Japanese Prime Minister Shinzo Abe visited a controversial shrine to World War II dead, including 14 convicted war criminals, ignoring U.S. advice against gestures bound to strain already tense relations with neighbors China and South Korea.
Abe told Japanese news media the visit was intended "to report the progress of the first year of my administration and convey my resolve to build an era in which the people will never again suffer the ravages of war."
But the visit drew immediate rebuke from Beijing and Seoul, where officials fear Japan's nationalist leader is steering his country back to the militarism of the war years and those preceding it.
China's Foreign Ministry summoned the Japanese ambassador in Beijing to formally protest Abe's visit to the Yasukuni shrine in Tokyo, the first by a sitting prime minister since 2006.
The visit "has created major new political obstacles for already strained Sino-Japanese relations, and China won't ever tolerate it," Foreign Minister Wang Yi said in a statement.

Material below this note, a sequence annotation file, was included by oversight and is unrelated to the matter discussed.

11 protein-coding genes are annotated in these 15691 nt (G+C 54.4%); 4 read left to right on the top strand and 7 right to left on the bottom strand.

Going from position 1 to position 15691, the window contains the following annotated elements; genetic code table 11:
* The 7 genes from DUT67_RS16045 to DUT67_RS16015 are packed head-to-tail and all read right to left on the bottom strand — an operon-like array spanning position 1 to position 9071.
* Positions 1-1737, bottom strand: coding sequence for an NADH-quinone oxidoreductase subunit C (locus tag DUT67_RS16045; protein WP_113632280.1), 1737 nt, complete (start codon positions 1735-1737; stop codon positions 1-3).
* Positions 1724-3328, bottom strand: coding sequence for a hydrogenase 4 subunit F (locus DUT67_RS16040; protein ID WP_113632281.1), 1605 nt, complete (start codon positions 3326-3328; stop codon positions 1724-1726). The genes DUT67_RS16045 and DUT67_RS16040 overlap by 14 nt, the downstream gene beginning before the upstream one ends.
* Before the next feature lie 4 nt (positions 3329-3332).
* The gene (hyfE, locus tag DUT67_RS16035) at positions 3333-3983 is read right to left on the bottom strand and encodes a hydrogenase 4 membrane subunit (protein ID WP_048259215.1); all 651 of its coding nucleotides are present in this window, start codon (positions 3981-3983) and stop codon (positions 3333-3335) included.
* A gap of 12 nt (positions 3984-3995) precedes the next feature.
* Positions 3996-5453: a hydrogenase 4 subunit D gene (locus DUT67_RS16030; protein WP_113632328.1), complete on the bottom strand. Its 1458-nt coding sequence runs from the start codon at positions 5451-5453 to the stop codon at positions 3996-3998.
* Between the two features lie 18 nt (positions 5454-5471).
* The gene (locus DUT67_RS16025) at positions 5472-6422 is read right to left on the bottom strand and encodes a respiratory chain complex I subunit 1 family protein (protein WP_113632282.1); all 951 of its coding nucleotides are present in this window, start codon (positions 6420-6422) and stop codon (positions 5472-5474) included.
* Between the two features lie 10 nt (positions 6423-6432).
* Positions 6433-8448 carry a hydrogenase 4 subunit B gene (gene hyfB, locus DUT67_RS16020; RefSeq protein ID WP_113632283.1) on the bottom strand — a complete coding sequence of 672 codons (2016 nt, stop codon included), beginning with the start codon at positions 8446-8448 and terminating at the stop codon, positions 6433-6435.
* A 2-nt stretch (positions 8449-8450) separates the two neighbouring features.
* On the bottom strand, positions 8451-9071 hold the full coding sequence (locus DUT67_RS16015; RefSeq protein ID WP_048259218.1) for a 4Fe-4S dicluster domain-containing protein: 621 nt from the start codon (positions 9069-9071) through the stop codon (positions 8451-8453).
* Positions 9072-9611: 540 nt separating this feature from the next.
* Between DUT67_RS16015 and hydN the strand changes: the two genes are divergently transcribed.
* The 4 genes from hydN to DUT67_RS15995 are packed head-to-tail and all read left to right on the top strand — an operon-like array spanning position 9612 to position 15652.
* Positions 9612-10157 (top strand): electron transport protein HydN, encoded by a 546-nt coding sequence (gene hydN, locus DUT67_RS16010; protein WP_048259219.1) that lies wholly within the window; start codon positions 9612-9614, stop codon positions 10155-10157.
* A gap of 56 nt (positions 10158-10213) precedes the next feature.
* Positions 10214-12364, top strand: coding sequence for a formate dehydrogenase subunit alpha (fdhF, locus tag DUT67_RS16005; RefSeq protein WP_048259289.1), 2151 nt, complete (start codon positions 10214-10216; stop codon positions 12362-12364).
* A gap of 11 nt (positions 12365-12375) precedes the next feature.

Relations between the two Asian economic giants have been increasingly tense since Japan's purchase last year of uninhabited islands in the East China Sea that Tokyo claims as the Senkakus and Beijing as the Diaoyus. China last month retaliated by pronouncing an air defense identification zone over the disputed islands and demanding that any aircraft overflying the region inform Beijing authorities of their flight plans.
South Korean Culture Minister Yoo Jin Ryong deplored Abe's visit to the shrine. During a visit to Japan in October, U.S. Secretary of State John F. Kerry and Defense Secretary Chuck Hagel advised Abe to avoid ratcheting up tension by visiting the Yasukuni shrine, the Japan Times said in its article on Thursday's visit.
"The United States is disappointed that Japan's leadership has taken an action that will exacerbate tensions with Japan's neighbors," the U.S. Embassy in Tokyo said in a statement that first described Japan as "a valued ally and friend."